Freshman transfer starts new life


Will Ortbals '25

Freshman Santiago Castillo lines up against Saint Louis University High School.

John Mills, Entertainment Editor

He sighs. He knows that he will miss this life, as he walks into the Casablanca sports bar and orders his favorite food. He knew that moments like these would come at a premium once he moved to the United States.

Freshman Santiago Castillo was born in and lived in Port Harcourt, Nigeria for the majority of his life until he moved to the United States.

“I lived there for 9 or 8 years,” Santiago said. “Then we moved from place to place, a few places in the United States and even Canada.”

Santiago has lived in lots of places including Louisiana where his little brother was born

“We’ve moved to different places,” Santiago said. “Just so we can see my mom again.”

The reason his mother is unable to see him is because of how strict the immigration rules are in Nigeria.

“I don’t feel like I should go back to Nigeria,” Santiago said. “Mostly because of how it is corrupted, a lot of it and just the way the state is.”

Most of Santiago’s time in Port Harcourt was spent in his mother’s restaurant called Casablanca which serves bar food and traditional Nigerian food. It also has a 4 ½ star rating on Tripadvisor, not to mention it even has karaoke.

“My mom has been pretty successful, she’s helping out a lot,” Santiago said. “She’s doing very well, and really is trying to show Nigeria in a better way and I support her for all that she has done.”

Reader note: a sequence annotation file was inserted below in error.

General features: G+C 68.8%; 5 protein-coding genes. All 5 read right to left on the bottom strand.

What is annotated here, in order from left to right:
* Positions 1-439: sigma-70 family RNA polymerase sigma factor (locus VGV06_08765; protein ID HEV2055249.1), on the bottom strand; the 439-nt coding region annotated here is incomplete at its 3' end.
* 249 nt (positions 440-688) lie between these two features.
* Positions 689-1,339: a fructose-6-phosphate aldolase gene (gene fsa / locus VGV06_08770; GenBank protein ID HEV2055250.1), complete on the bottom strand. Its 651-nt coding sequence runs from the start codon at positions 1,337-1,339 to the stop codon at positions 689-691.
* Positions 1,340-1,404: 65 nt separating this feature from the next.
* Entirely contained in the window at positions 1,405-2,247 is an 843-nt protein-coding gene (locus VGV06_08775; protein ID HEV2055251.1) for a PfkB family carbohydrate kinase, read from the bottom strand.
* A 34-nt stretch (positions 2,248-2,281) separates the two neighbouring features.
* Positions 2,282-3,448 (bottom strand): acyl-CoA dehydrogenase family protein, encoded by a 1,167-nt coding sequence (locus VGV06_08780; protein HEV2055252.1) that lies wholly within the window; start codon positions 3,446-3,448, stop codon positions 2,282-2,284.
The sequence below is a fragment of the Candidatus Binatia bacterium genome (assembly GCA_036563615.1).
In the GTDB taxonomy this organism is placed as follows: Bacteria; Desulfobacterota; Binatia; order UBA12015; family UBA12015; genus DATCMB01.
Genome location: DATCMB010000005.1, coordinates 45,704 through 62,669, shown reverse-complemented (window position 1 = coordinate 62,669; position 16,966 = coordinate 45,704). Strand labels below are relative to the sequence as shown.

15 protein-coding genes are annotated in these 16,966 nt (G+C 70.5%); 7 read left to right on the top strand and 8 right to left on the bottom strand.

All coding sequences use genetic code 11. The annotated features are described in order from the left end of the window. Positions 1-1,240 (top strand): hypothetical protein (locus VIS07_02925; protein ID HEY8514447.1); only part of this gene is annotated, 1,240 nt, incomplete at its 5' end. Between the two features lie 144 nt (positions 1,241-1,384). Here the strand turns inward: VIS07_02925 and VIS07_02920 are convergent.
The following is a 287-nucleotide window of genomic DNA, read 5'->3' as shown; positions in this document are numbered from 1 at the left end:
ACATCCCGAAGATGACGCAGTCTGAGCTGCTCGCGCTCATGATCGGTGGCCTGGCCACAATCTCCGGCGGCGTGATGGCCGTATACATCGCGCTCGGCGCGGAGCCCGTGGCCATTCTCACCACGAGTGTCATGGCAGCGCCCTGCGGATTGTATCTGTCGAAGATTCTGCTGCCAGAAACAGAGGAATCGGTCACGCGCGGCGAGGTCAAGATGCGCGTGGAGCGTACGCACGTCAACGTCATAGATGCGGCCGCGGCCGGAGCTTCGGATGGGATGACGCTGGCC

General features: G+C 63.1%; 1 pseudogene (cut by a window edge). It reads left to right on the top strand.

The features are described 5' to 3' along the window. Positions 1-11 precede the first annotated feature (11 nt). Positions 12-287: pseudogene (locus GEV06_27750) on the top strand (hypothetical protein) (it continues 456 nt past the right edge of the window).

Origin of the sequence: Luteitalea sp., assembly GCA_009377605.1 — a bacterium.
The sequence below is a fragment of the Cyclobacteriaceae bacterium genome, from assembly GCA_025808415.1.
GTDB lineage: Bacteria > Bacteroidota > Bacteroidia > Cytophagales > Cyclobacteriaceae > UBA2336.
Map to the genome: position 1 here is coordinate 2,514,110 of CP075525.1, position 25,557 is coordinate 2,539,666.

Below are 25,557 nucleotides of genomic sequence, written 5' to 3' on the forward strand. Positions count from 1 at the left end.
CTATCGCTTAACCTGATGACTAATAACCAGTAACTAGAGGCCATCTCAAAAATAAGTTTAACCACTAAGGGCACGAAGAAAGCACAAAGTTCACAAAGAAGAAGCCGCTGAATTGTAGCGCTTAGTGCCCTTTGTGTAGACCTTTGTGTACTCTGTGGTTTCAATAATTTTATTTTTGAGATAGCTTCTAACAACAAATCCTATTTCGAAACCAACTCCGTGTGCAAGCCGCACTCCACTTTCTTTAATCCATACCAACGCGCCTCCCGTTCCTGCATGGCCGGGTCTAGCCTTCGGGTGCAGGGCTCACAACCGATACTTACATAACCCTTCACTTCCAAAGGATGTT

Although not being able to see his mother, he has family in the United States such as his dad and brother.

“My dad, brother, and I live in Creve Coeur,” Santiago said. “But the rest of my family lives in Nigeria.”

But even with all this adversity, Santiago has been blessed with a tremendous gift and opportunity which are his size and the opportunity to play for the football team. Santiago is an offensive lineman who was one of the only freshman offensive lineman to dress for most games this year.

“I think he brings a type of excitement,” head football coach John Merritt said. “He brings a type of energy that guys that have been playing since they were kids don’t get excited about.”

The football team made it to the conference championship this year, and Santiago ended up playing in a couple of them.

“Him as a player is awesome to have, and then he’s massive, he’s huge,” Merritt said. “He’s going to be a tremendous player because of his size, speed, and athleticism.”

Santiago’s energy doesn’t just revolve around the football field, but also in school as you can typically see him giving someone a high five or saying hi to someone in the hallways.

“So much of football and life are new to him,” Merritt said. “He gets excited about everything.”

Football isn’t the only new thing to him as he has had to adjust to a lot of things such as coming to the United States and having to live without a parent.

“I feel like if a parent is living with you and another one is not living with you, it should be that you all should be living together,” Santiago said. “Because it’s not exactly fair for people like me, but to others, they don’t see it the same.”